When obtaining a mortgage/loan there are often circumstances requiring a solicitor to certify that the borrower/guarantor has been made aware of all the risks and future financial implications.
This is normally requested by the lender to protect themselves from potential claims. This evidence can prove, should it be necessary, that the individual has been made fully aware of all associated risks.
This done in the presence of a solicitor ensures impartially in the best interests of the client. ILA’s are now widely used as a form of responsible lending where couples need to be advised separately.
Unfortunately this formality often appears right at the end of the application process and can result in delays, additional costs and added stress.
We are able to speed up this process by using Skype or FaceTime and offer Independent Legal Advice whenever you need it at a very reasonable fixed price of £150.
We can schedule a time to suit you, after office hours or weekends and ensure a fast service with a certificate to meet mortgage/loan conditions that conforms to the lender’s requirements.
We will require proof of identity with a UK passport and proof of address with a recent utility bill.
ILA’s are most commonly used when a property is occupied by more than one person but not owned jointly. In this case the lender will require a document that waives the rights of the occupier who is not on the title deeds.
This is to ensure that the lender’s rights are not interfered with, should mortgage payments fall into arrears and repossession be necessary.
Common reference vocabulary by the lender.
Equity in a property is defined by market value less the amount of outstanding mortgage. ILA’s are required when there is change to the mortgage/ownership of the property.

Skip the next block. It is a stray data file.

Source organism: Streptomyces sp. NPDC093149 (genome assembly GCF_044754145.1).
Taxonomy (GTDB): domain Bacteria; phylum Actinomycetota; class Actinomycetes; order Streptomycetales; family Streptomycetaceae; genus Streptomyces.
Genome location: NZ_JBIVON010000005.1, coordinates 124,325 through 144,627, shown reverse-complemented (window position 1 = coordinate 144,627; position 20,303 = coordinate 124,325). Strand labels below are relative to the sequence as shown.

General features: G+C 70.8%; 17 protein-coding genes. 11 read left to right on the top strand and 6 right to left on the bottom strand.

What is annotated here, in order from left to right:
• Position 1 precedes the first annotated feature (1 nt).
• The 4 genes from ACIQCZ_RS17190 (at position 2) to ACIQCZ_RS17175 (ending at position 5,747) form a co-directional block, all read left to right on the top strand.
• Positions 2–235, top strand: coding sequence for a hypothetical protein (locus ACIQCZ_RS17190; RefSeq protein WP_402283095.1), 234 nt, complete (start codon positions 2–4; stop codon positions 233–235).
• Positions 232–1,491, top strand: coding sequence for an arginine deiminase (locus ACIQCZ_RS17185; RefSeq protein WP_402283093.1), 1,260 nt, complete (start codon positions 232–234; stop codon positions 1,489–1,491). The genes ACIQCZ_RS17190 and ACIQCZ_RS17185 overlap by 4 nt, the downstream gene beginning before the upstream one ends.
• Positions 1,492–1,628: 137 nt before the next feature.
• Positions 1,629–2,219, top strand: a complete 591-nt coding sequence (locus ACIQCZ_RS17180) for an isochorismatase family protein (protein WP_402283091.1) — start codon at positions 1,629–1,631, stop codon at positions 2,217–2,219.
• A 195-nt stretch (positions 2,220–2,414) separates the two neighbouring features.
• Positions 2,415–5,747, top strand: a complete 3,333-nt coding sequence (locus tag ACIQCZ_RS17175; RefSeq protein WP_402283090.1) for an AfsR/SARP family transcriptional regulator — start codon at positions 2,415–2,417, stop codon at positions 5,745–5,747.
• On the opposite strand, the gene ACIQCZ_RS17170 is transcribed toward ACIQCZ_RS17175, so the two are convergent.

An example of this, would be the transfer of equity into joint names as a result of marriage. Alternatively there may be a need to transfer equity from joint to sole ownership. Gifts may be made between family members.
There are circumstances where the borrower is different to the person offering the lender security. An example of this is where a parent helps a child buy their first home. In this case, the parent may not be on the title deeds and therefore not directly benefit from the loan.
ILA’s are required to ensure there has been no “undue influence” where pressure is applied say from one family member to another to persuade them to do something to their benefit but to the detriment of the other.
Commercial loans and corporate finance may require a director to give a personal guarantee. This may be to secure a bank loan, an overdraft facility or a hire purchase/lease agreement.
ILA’s are necessary to make the director fully aware of all the financial risks associated with being personally liable for the money borrowed.
There may be a time when a house comes on the market or a business proposition becomes available and short term funding is needed quickly. Bridging loans are available typically for a 6-12 month period at a high rate of interest, when high street banks are not able to help within the timescales.
ILA’s are needed as assets such as property will be used as security against the loan advance. The financial implications and their associated risks need to be fully explained to the borrower by a solicitor.
Equity release is a financial product offered to people approaching retirement age that would like to turn the equity in their property into capital. This enables them to be able to stay in their home and not have to downscale.
The borrower receives a lump sum secured by a mortgage over their property. Interest accrues and is added to the loan balance.
ILA’s for this type of transaction are mandatory.